For warm fingers on cold days!


Thursday, December 17, 2015

Recipe: Fructose-Free Swedish Snowball Cookies // Adapted Family Recipe

I am becoming more contentious about my sugar intake to reduce my inflammation.

Despite my desire to fight inflammation and generally be more aware of the effects sugar (fructose) has on my body, it has been hard getting through the holiday season without my holiday go to treats. One treat in particular has been hard to go without: Swedish Snowball cookies. These cookies consist of powdered sugar, SO MUCH BUTTER, walnuts, flour, and really nut much else. They are a tradition in my family and are really only made once a year during the holiday season. 

A christmas without Swedish Snowballs seemed impossible. So, in an effort to think outside of the box, I decided to purchase Dextrose. Dextrose is also called d-glucose and is what our body converts in to energy. So, unlike fructose or sucrose (table sugar usually used in baking), it is not solely absorbed by the liver.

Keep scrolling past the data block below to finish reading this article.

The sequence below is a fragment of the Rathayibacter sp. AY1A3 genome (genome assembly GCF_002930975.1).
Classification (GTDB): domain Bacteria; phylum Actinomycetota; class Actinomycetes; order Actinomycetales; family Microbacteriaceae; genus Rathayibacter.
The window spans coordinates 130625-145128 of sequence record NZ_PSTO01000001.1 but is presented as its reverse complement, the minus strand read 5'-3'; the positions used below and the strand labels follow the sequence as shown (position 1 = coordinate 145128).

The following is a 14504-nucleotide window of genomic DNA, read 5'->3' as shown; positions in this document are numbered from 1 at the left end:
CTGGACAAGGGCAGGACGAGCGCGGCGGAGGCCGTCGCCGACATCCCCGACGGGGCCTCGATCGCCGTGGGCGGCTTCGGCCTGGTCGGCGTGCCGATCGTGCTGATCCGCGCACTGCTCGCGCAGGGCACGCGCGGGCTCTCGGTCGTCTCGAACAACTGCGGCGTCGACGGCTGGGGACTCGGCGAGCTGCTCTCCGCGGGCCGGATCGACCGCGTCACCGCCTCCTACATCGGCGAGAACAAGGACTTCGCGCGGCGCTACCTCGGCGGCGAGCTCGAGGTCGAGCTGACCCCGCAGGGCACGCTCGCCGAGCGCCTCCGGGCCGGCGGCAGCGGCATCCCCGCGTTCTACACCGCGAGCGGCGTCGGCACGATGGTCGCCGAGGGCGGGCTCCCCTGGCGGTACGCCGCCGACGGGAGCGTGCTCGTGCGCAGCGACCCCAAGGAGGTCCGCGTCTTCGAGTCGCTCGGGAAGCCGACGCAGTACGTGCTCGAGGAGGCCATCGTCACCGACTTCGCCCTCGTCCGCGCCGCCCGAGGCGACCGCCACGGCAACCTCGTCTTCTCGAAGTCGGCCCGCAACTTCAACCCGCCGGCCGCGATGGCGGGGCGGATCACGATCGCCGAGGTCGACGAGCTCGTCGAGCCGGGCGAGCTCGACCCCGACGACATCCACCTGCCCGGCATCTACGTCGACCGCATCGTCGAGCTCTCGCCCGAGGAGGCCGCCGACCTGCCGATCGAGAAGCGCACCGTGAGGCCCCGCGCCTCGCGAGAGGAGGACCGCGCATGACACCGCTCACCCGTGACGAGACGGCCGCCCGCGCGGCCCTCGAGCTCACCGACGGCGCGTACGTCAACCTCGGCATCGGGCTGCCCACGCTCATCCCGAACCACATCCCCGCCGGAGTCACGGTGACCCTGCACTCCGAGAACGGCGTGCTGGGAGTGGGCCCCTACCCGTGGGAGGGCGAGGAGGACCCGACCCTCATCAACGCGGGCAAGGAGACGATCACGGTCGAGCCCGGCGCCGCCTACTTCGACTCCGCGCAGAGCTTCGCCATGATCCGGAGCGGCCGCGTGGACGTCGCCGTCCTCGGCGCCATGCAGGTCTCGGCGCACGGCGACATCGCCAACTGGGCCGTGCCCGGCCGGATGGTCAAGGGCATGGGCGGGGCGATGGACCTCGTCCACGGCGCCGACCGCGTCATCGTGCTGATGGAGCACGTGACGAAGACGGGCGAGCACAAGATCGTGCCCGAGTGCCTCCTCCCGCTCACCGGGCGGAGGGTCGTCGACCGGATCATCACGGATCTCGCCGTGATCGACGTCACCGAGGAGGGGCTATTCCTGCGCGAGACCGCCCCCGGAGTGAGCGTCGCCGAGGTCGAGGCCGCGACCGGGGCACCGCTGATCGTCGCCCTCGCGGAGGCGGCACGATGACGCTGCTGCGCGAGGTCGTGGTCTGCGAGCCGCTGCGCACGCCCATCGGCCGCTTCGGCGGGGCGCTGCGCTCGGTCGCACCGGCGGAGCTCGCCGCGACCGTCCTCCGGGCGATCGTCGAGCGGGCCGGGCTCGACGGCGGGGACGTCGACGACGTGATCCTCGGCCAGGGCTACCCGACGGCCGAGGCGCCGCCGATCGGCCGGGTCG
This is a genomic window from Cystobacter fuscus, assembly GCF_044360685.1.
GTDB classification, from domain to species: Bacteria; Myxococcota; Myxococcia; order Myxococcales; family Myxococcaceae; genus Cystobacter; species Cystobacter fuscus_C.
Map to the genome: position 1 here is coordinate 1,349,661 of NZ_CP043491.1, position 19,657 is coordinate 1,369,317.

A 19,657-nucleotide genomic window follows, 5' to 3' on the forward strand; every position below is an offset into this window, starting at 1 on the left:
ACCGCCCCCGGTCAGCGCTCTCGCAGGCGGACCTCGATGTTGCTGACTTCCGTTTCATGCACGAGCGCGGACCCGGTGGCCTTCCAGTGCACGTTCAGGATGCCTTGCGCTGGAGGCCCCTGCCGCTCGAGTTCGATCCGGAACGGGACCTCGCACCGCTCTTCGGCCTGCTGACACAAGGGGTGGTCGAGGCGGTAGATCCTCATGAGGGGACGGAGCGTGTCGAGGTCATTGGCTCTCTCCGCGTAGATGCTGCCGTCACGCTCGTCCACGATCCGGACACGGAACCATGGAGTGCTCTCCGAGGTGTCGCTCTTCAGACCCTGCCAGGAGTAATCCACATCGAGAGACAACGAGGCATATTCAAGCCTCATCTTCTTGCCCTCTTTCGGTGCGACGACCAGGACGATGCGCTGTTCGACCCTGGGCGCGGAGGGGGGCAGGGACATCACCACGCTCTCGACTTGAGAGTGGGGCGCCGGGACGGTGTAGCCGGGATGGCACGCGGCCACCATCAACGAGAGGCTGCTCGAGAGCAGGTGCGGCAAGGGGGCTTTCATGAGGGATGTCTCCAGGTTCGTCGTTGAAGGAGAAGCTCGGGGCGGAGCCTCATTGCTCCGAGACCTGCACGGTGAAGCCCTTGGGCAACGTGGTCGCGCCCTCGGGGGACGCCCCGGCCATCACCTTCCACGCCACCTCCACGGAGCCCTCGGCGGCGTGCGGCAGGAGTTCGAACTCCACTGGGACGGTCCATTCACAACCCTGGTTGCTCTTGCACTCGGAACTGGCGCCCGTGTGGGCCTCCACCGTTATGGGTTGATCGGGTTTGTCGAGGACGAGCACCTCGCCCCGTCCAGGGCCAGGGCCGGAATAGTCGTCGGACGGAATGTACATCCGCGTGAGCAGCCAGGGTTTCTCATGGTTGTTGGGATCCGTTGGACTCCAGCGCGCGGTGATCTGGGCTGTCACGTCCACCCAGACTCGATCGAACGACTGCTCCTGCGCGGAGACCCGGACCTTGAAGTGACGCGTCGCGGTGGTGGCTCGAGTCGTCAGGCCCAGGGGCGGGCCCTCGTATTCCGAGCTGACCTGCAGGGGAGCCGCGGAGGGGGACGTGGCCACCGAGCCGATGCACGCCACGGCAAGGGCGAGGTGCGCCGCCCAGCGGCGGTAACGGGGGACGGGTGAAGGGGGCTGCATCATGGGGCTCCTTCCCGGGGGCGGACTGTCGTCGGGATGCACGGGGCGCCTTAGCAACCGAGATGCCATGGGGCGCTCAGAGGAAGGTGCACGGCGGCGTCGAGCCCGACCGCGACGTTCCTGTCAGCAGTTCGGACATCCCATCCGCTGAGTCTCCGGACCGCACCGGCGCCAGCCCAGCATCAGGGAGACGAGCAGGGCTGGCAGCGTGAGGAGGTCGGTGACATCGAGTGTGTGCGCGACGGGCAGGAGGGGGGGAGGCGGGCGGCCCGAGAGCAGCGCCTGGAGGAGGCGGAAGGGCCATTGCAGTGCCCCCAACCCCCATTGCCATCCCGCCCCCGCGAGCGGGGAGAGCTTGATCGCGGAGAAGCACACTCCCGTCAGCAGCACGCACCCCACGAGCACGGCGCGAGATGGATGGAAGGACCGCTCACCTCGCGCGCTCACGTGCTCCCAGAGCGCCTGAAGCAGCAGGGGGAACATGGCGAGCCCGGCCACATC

I did have to make a few adaptations because Dextrose absorbs moisture in a different way than sugar does. 

Ingredients:
1 Pound Butter (2 cups)
1 Cup sifted Dextrose
2 teaspoon vanilla extract 
1/3 Cup almond milk 
4 Cups unsifted flour
1 1/2 Cups chopped walnuts

Note: These directions can be made VEGAN by replacing the pound of butter with a pound of Earth Balance or other butter replacement. 

Directions:
1. To begin, pre-heat the oven to 300 degrees. Then use your hand or stand mixer to mix together the pound of butter and cup of sifted Dextrose.



2. Add in the vanilla extract.